It’s probably fair to say that the grime scene isn’t what it used to be, although that’s not necessarily a criticism; the genuine innovators of the movement needed to find a way to distance the tag from the rappers who had gone on to release commercial drivel after promising starts as underground artists. Accordingly, one of the genre’s most promising new proponents is actually making the sort of music that bears little superficial comparison to the records that the Dizzee Rascals and Wileys of the world were making; Miles Mitchell has generated some feverish press attention with his downtempo instrumentals for a while now, and ‘Parallel Memories’ is his full-length debut.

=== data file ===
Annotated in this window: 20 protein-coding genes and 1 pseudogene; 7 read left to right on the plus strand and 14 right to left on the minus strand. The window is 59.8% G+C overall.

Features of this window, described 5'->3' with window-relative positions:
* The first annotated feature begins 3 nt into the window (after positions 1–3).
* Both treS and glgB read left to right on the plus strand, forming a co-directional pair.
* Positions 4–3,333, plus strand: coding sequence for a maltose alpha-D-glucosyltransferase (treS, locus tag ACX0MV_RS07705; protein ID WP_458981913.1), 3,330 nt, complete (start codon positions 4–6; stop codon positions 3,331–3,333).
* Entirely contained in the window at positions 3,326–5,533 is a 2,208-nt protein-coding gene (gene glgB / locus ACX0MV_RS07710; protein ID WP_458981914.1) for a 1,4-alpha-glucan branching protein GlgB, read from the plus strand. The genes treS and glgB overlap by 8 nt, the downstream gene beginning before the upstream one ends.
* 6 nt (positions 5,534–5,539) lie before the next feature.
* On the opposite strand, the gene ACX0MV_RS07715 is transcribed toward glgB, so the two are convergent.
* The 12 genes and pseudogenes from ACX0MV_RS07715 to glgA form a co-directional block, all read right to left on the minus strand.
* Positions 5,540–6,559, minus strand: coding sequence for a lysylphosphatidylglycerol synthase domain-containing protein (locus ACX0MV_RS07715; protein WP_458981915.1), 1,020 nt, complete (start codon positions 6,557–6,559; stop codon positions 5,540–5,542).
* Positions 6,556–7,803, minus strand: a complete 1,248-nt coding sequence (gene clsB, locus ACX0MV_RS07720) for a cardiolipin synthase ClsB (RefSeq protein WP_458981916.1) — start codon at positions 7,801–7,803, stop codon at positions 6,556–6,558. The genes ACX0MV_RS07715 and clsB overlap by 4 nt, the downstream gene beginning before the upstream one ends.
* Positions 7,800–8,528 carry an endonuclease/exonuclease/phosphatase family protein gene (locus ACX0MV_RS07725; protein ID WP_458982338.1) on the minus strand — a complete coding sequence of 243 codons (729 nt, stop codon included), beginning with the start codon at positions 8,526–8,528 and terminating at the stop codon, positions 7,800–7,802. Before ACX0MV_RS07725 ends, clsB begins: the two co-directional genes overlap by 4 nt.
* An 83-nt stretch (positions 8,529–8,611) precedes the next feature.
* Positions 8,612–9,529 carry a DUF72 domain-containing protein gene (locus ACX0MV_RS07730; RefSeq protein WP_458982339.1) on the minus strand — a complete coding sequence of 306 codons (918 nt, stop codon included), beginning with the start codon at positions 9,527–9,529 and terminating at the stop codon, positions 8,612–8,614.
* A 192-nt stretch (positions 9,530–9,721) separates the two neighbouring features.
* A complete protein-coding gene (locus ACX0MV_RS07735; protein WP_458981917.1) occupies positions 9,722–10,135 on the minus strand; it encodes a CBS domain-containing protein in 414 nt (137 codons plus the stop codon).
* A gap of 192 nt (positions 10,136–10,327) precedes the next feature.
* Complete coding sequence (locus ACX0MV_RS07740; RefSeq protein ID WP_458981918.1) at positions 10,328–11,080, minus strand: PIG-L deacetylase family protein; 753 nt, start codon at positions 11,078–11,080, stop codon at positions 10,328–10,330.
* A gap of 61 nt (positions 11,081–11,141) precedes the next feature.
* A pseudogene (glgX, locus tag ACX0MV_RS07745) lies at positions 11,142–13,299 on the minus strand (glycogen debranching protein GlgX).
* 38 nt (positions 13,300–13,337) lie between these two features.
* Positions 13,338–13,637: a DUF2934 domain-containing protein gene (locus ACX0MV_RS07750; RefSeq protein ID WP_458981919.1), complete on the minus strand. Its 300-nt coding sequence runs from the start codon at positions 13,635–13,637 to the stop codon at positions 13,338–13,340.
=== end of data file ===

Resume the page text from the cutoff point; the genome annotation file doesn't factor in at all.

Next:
As a body of work, it’s impressively cohesive; the mood, dark and often foreboding, is consistent right the way through, and his beats are as minimalist as ever. This is an album that very much goes at its own pace; it’s so slow, in fact, that at times it feels

longer than its actual duration – ‘Sweet Boy Code’, in particular, which features a brooding turn from Dark0, seems to run much longer than just two minutes twenty-seven. That’s kind of the problem with ‘Parallel Memories’ – its minimalist restraint means that it gets repetitive pretty quickly, although there’s more than enough here to suggest a seriously bright future for Mr. Mitch, especially if he can pace things better next time around.


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